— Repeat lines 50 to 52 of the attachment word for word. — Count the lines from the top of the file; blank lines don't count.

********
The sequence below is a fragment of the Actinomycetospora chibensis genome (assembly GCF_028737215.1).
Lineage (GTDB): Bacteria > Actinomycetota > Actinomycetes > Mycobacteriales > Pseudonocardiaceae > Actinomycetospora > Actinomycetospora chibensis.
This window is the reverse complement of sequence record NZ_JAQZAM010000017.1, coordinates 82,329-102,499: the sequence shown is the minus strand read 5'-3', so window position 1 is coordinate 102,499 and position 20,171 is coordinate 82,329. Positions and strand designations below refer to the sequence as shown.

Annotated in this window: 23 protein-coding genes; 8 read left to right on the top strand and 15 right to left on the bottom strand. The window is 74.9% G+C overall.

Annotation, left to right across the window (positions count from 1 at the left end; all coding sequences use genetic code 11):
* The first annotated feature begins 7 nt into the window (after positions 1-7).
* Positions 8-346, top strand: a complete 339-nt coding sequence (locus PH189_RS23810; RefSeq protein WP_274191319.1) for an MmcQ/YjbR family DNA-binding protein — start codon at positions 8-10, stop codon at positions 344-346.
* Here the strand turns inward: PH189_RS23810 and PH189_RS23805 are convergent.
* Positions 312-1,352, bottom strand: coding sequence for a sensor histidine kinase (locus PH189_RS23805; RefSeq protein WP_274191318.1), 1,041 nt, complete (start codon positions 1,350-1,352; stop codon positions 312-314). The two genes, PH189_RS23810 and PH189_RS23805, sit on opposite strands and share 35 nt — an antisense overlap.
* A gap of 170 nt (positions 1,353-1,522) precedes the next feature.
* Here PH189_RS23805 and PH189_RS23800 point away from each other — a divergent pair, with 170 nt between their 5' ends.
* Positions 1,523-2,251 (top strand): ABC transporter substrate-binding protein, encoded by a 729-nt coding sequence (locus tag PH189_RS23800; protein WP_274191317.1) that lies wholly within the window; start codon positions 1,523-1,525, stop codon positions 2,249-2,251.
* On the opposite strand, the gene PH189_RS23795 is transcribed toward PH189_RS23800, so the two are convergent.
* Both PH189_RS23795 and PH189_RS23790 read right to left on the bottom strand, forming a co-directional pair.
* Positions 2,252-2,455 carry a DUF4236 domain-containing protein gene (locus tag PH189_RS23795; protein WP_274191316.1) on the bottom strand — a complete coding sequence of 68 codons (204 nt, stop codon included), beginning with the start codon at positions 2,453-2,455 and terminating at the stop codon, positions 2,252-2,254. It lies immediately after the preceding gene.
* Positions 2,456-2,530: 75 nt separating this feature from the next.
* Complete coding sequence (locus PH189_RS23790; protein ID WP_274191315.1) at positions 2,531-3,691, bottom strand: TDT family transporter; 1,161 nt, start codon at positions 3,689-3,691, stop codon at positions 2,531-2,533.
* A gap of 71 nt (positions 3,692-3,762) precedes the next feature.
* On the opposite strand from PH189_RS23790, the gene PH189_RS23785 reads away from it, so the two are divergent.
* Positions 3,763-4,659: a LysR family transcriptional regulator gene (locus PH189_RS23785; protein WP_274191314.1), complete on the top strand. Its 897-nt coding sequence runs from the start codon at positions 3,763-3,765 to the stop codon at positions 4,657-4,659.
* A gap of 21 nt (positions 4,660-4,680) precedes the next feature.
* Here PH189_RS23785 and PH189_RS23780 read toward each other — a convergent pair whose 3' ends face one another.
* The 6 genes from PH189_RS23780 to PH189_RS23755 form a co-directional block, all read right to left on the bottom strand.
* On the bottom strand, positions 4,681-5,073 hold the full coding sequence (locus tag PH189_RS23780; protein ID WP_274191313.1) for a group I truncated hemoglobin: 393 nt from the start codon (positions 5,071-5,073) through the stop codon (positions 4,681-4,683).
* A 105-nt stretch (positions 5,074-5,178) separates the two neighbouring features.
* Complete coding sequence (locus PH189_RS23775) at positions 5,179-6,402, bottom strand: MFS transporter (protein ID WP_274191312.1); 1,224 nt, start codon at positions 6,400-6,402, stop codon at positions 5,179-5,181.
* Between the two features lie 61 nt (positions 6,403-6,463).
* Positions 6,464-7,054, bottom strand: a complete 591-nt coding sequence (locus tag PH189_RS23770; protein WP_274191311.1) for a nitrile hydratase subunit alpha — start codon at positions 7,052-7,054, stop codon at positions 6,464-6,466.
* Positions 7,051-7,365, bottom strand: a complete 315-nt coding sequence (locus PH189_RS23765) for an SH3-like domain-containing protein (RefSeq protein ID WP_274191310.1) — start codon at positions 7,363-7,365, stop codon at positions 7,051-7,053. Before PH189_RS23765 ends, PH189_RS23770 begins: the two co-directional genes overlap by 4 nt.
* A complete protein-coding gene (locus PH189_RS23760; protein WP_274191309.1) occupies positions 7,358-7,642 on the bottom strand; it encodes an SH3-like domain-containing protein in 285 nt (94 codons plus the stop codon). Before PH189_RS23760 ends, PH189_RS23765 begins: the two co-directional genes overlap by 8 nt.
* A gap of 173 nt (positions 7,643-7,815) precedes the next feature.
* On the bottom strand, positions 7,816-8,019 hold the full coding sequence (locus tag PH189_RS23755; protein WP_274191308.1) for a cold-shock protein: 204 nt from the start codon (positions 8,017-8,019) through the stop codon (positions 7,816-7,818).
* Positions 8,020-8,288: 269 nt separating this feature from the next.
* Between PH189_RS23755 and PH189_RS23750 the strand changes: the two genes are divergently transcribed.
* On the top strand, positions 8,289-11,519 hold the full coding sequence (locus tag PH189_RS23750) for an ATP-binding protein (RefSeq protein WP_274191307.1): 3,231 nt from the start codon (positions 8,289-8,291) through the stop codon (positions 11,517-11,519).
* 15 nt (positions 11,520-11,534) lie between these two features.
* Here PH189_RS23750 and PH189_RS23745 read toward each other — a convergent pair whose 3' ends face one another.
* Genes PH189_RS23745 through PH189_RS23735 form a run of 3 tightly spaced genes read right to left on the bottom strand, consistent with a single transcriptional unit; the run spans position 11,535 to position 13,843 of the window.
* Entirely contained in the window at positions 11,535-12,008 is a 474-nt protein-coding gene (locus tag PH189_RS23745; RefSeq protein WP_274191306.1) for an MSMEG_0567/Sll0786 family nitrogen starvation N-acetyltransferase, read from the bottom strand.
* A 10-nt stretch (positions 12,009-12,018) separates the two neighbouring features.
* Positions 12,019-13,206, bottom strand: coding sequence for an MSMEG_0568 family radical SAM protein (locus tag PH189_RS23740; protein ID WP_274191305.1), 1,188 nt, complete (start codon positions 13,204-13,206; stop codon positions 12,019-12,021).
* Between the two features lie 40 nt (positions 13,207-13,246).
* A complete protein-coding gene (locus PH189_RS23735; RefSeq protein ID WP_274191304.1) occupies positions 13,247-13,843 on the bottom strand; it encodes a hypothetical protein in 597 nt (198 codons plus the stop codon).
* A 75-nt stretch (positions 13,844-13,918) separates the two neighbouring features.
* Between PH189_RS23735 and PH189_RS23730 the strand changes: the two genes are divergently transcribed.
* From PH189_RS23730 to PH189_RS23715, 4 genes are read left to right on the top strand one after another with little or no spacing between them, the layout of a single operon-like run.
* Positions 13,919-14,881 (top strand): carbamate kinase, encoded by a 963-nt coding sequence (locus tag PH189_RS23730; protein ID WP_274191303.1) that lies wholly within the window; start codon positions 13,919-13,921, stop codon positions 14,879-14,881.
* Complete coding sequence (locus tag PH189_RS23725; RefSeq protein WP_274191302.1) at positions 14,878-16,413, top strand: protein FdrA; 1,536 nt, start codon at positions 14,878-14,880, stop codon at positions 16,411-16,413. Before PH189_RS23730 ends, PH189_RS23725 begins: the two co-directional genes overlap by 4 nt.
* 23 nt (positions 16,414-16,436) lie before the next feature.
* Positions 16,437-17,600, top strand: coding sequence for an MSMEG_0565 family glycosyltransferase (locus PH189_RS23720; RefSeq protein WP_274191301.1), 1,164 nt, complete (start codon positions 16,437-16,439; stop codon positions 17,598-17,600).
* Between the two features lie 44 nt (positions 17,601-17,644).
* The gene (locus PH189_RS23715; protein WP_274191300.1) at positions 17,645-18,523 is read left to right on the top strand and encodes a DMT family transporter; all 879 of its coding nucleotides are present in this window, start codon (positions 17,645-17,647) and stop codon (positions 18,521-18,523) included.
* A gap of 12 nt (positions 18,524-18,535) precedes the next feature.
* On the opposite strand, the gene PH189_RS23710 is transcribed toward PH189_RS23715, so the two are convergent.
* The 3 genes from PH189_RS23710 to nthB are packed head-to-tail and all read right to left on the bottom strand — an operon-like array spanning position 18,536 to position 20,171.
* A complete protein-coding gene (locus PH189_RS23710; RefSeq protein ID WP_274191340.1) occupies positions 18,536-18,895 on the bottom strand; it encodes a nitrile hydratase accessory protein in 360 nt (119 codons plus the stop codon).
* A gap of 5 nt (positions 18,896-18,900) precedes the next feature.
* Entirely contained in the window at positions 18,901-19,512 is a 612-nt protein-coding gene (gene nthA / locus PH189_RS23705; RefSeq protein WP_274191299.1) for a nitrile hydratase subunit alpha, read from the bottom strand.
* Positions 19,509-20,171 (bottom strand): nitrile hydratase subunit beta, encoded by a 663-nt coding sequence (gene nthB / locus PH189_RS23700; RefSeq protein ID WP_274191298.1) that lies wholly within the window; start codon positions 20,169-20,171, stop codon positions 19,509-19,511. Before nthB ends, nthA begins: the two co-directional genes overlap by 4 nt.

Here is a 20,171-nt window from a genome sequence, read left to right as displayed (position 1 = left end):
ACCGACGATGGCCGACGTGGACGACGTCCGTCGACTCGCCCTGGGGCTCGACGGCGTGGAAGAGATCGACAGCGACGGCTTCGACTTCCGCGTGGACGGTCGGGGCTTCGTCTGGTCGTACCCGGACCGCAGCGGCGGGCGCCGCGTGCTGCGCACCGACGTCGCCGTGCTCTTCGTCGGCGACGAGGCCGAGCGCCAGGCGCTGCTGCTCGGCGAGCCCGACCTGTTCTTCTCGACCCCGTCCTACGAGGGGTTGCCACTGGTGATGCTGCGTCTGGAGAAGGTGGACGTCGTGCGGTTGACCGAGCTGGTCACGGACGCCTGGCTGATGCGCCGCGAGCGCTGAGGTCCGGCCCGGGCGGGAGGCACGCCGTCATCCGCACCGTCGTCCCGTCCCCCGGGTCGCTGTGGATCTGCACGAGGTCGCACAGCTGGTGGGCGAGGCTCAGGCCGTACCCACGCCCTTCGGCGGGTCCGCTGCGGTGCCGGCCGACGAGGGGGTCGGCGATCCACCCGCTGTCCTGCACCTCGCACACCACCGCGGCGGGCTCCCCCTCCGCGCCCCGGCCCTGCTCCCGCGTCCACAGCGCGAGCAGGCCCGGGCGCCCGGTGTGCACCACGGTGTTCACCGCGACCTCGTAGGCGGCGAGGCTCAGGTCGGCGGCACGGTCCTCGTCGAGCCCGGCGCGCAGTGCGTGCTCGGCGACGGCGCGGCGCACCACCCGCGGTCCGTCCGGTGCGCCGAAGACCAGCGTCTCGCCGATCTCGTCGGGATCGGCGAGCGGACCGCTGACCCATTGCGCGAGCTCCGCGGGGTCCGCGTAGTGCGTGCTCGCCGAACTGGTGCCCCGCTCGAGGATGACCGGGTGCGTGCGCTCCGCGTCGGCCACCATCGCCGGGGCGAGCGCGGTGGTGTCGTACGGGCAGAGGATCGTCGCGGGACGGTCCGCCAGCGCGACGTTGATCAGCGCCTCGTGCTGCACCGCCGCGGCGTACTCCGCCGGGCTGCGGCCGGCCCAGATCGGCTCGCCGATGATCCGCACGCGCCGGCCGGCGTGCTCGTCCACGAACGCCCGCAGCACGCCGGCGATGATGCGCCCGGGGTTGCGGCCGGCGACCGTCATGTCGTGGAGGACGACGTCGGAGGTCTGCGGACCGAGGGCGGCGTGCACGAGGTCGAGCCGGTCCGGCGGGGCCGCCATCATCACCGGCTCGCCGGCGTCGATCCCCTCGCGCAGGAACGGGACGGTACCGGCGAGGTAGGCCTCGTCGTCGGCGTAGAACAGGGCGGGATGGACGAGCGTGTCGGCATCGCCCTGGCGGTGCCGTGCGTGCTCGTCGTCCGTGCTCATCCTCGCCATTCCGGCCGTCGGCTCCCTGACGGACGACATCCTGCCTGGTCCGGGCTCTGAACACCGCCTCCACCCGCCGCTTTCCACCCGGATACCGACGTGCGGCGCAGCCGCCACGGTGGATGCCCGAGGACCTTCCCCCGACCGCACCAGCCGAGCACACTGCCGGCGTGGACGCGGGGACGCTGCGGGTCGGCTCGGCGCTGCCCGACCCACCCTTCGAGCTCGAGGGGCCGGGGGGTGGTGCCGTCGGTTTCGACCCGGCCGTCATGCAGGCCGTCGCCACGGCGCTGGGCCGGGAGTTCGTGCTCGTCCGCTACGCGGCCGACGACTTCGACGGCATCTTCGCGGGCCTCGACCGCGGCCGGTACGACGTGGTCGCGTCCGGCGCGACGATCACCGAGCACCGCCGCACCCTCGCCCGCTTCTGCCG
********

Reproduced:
* Positions 16,437-17,600, top strand: coding sequence for an MSMEG_0565 family glycosyltransferase (locus PH189_RS23720; RefSeq protein WP_274191301.1), 1,164 nt, complete (start codon positions 16,437-16,439; stop codon positions 17,598-17,600).
* Between the two features lie 44 nt (positions 17,601-17,644).
* The gene (locus PH189_RS23715; protein WP_274191300.1) at positions 17,645-18,523 is read left to right on the top strand and encodes a DMT family transporter; all 879 of its coding nucleotides are present in this window, start codon (positions 17,645-17,647) and stop codon (positions 18,521-18,523) included.